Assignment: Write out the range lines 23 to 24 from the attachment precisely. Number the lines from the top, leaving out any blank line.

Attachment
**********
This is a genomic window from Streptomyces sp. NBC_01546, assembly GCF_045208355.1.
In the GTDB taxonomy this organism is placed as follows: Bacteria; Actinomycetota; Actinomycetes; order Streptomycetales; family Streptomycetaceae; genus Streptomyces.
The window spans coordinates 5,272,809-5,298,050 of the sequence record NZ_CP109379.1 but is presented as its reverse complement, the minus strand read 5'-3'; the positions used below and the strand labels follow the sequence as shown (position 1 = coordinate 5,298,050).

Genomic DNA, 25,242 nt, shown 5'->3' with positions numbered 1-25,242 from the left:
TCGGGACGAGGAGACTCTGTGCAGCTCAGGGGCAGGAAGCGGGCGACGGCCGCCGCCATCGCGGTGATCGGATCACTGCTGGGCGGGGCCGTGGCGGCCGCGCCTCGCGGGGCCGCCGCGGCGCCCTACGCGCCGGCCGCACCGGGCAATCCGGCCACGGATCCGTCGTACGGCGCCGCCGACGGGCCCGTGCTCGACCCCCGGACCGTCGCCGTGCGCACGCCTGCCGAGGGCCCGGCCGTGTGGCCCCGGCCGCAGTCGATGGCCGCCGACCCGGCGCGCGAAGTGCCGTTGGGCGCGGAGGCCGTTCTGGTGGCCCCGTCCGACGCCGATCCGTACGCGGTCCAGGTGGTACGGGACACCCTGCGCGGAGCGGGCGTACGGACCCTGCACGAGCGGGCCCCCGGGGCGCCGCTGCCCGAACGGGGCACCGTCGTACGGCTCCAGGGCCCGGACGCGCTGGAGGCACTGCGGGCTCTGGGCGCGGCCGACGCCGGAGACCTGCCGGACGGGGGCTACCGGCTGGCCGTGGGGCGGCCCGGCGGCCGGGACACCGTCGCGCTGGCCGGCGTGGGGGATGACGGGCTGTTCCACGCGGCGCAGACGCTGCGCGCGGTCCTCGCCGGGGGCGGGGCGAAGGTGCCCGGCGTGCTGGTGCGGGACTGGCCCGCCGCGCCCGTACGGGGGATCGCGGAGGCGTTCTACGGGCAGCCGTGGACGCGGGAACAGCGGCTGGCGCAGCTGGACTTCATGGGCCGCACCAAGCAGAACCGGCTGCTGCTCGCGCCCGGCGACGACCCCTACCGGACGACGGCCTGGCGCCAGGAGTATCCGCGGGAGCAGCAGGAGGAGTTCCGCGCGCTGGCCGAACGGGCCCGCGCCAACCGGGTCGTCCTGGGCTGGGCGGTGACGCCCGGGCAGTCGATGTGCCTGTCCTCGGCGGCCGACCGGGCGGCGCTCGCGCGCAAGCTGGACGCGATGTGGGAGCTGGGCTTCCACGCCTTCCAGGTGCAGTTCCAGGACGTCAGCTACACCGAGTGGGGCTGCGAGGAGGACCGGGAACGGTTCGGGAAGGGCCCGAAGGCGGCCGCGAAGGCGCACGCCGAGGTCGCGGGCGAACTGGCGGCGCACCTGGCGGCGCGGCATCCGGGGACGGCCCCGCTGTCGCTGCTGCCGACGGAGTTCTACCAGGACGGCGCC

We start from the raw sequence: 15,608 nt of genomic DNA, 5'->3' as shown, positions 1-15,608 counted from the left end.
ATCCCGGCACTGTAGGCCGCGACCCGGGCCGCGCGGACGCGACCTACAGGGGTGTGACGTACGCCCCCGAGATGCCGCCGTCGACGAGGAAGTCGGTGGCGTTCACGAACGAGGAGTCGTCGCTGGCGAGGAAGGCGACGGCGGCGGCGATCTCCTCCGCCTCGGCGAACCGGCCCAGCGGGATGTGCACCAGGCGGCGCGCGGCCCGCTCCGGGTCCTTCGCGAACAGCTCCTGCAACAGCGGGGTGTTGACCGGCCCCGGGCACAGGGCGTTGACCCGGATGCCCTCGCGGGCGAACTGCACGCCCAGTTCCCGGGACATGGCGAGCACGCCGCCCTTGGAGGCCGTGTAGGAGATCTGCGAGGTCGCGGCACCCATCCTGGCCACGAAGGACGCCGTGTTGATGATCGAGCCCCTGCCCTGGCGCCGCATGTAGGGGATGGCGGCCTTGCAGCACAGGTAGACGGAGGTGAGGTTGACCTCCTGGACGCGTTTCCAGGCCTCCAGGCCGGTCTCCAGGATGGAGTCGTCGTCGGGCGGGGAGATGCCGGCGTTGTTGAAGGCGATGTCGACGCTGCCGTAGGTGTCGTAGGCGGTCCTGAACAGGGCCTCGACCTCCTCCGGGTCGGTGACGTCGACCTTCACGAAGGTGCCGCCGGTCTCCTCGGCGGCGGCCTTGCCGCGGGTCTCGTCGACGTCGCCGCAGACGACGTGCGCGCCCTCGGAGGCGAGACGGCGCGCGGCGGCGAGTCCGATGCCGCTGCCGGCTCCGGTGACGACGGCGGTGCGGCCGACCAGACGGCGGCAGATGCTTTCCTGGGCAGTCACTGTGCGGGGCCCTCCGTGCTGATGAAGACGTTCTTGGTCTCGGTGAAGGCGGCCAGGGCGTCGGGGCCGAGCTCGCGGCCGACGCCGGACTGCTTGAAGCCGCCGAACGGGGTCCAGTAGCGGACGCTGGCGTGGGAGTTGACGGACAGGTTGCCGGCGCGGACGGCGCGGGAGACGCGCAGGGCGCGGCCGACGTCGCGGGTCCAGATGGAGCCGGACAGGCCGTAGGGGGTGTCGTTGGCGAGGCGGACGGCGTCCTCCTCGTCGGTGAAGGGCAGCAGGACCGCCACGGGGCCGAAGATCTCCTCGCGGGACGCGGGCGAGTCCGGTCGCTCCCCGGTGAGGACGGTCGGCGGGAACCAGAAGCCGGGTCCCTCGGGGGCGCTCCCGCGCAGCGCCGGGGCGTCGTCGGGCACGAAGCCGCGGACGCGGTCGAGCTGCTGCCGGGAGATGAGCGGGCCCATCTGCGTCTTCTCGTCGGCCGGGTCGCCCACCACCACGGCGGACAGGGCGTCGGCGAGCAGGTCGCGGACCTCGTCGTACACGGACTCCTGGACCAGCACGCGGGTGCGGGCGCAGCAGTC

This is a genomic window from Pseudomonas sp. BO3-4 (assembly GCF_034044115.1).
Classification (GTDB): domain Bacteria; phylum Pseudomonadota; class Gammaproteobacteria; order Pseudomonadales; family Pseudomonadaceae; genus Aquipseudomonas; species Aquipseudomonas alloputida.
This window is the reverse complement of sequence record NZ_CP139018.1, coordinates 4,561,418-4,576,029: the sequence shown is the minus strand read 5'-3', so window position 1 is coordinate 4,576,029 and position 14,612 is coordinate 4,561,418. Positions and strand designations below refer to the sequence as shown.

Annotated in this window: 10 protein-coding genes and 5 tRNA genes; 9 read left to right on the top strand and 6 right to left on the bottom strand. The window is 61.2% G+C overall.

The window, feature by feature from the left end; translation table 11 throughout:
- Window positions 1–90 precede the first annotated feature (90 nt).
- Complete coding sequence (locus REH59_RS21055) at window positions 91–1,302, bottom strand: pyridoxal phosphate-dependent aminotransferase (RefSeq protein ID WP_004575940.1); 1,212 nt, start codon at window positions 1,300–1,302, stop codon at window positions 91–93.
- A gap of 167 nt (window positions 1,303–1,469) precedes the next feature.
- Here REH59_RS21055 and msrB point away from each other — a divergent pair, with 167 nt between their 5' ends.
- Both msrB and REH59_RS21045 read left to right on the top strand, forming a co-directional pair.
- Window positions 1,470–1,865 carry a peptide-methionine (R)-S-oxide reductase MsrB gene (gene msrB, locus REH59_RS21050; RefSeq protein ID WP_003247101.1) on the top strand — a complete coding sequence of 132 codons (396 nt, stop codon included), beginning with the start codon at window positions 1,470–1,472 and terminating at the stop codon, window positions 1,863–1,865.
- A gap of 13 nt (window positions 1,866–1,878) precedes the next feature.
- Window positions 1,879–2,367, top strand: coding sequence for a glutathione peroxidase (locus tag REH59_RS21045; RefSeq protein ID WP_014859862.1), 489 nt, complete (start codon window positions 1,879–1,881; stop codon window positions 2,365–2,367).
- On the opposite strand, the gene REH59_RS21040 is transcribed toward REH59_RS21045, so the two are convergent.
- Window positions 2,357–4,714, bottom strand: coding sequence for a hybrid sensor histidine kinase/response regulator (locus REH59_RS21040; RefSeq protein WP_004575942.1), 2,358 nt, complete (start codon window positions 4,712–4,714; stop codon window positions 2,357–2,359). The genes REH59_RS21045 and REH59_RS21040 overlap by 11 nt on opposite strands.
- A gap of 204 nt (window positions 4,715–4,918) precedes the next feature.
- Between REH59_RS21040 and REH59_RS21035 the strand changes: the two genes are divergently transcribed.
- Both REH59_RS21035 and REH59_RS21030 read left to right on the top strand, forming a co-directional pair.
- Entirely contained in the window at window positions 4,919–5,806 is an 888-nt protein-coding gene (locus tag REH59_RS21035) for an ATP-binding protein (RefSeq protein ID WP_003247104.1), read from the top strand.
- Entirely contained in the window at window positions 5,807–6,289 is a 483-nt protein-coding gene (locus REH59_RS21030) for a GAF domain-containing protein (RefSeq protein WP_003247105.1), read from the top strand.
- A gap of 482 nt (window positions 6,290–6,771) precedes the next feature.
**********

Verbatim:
- A gap of 204 nt (window positions 4,715–4,918) precedes the next feature.
- Between REH59_RS21040 and REH59_RS21035 the strand changes: the two genes are divergently transcribed.